I guess my biggest concern over this episode is that motivations are often glossed over in favor of just getting the episode in the can. Especially with Goemon’s confession of his presence to the targets: I can’t imagine anyone being so relaxed about it. And to make matters worse, Goemon’s first act as a hitman is such a doomed affair from the outset, one cannot help but wonder if there is any real reason as to why he even took up the option. For a series supposedly interested in something a little more character-driven, there is almost too much story here for one episode. One can’t help but wonder if this was initially meant to be a two-parter. This is also most evident in the episode’s final moment. It really does come out of nowhere.
I can see what you are saying, but in all honesty, while I was watching the episode none of those thoughts occurred to me. For example, when Goemon’s confessing “I’m the assassin hired to kill you,” there also happens to be a runaway train that seems to be a bit more of a pressing concern. Plus, even then it’s not like the guards were automatically trusting of the samurai…it’s just their guns happened to get cut in half so they couldn’t really do anything anyway. Like I said, I can see where you are coming from on that, but I kinda let it go as it was more or less the formula of a classic Lupin episode.
Something tells me that this was not a simple matter of budgetary or era-based limitations though. We do have two previous episodes that are pretty lean in story that they do not allow for such gaps to happen. But as I’ve previously said, it’s very possible that more was on the planning table before the episode went to production. While I had fun with it in places, I seemed much more in tune with the package than I was with the character work. Perhaps I was hoping that Goemon would have had a much more well-established start into the show, as opposed to a light romp.
That said, I love several moments of his here. (He and Duke Togo still compete for Spock status in my warped mind.) And I still feel like that need to make sure (true to old traditions of course) that Fujiko winding up naked somewhere didn’t come off as forced this time.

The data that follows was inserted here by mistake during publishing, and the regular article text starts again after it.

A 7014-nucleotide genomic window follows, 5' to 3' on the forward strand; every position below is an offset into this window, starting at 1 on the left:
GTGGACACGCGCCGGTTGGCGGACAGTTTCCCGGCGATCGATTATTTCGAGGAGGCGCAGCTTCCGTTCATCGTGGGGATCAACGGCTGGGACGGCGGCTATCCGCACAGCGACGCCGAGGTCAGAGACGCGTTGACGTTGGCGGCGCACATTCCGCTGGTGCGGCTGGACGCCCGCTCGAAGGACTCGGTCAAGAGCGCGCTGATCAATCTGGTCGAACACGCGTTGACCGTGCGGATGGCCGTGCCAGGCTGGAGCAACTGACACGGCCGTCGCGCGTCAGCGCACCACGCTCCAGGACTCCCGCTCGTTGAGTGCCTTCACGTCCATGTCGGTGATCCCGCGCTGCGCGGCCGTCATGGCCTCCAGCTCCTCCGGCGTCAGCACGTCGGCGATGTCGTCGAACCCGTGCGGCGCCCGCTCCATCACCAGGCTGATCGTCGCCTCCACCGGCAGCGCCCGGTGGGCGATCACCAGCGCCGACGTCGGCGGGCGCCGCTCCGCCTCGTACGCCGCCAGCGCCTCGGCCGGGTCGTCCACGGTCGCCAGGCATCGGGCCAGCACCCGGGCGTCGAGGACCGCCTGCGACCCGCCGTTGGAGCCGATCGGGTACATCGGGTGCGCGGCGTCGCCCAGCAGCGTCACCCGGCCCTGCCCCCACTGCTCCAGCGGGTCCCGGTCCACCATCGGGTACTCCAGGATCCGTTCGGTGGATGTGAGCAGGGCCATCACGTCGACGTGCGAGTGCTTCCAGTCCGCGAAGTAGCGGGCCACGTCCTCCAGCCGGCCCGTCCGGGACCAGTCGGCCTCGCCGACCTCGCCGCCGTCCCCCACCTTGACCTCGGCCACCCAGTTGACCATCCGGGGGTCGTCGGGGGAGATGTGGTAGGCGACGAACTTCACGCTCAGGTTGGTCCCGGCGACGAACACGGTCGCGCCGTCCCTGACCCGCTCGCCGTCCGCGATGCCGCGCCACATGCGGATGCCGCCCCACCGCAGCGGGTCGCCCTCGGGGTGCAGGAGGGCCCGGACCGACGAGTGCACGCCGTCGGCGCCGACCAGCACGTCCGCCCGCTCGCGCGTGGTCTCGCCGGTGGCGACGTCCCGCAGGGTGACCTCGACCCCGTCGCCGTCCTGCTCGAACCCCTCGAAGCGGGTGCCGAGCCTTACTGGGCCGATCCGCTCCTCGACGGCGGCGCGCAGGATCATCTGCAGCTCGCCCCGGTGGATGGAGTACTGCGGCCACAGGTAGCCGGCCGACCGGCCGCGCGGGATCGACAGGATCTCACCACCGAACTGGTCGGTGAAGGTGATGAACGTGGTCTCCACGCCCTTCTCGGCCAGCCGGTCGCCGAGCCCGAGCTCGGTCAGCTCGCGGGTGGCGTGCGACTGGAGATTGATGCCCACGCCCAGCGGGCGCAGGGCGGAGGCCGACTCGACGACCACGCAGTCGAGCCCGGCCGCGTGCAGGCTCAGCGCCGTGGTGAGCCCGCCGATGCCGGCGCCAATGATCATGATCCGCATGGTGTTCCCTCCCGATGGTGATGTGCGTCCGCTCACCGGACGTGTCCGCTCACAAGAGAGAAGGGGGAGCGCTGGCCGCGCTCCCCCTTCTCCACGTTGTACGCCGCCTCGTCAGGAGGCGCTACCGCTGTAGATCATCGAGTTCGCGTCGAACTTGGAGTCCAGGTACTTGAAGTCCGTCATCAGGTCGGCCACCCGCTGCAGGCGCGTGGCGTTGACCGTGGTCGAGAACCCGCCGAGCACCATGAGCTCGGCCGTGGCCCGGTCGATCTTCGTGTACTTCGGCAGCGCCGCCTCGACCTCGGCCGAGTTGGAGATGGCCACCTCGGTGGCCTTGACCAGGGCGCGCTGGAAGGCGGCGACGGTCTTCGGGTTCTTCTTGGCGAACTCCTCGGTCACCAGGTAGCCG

But as you said, they are lining up all the Lupin regulars. I guess another wish of mine would have been to see a solo Fujiko mission this early in the game as opposed to merely tagging us along for a nostalgia-fest. Though I am very excited about how Zenigata will make his impression with all soon.
It is worth noting that the nudity content was very toned down this episode. And I don’t think this episode is perfect either, but it was fun. As an introduction to Goemon, it does its job with an enjoyable and interesting story, though part of me kind of wishes we would have gotten a new adaptation on his first story in the manga. Though I shouldn’t be surprised, as this series is more or less starting a new history for these characters, and that’s fine too.
And you never know, maybe episode four will be all Fujiko, all the time. Or maybe reintroduce a classic Lupin villain like Pycal or, if we want Fujiko-centric, her old partner Pun.
This is very true. Should they opt for what I hope comes to pass—a Fujiko-centric episode that perhaps shows us new dimensions to her character, and in turn displays her abilities without any interference from the guys—I’ll definitely be engaged. From where I’m watching this, a show of this type is a golden opportunity to take what has worked in the past, and accent it with the storytelling techniques of now. And seeing as how I find Miss Mine to be one of the more intriguing turning points for women in manga, I guess one can only hope that the “retro-manly” world that is being built here gets thrown for a few unexpected loops..
Well, I think we will find out in the coming weeks if that is the case or not. So far, I think this has been a real stand out series. I can’t wait for the next episode.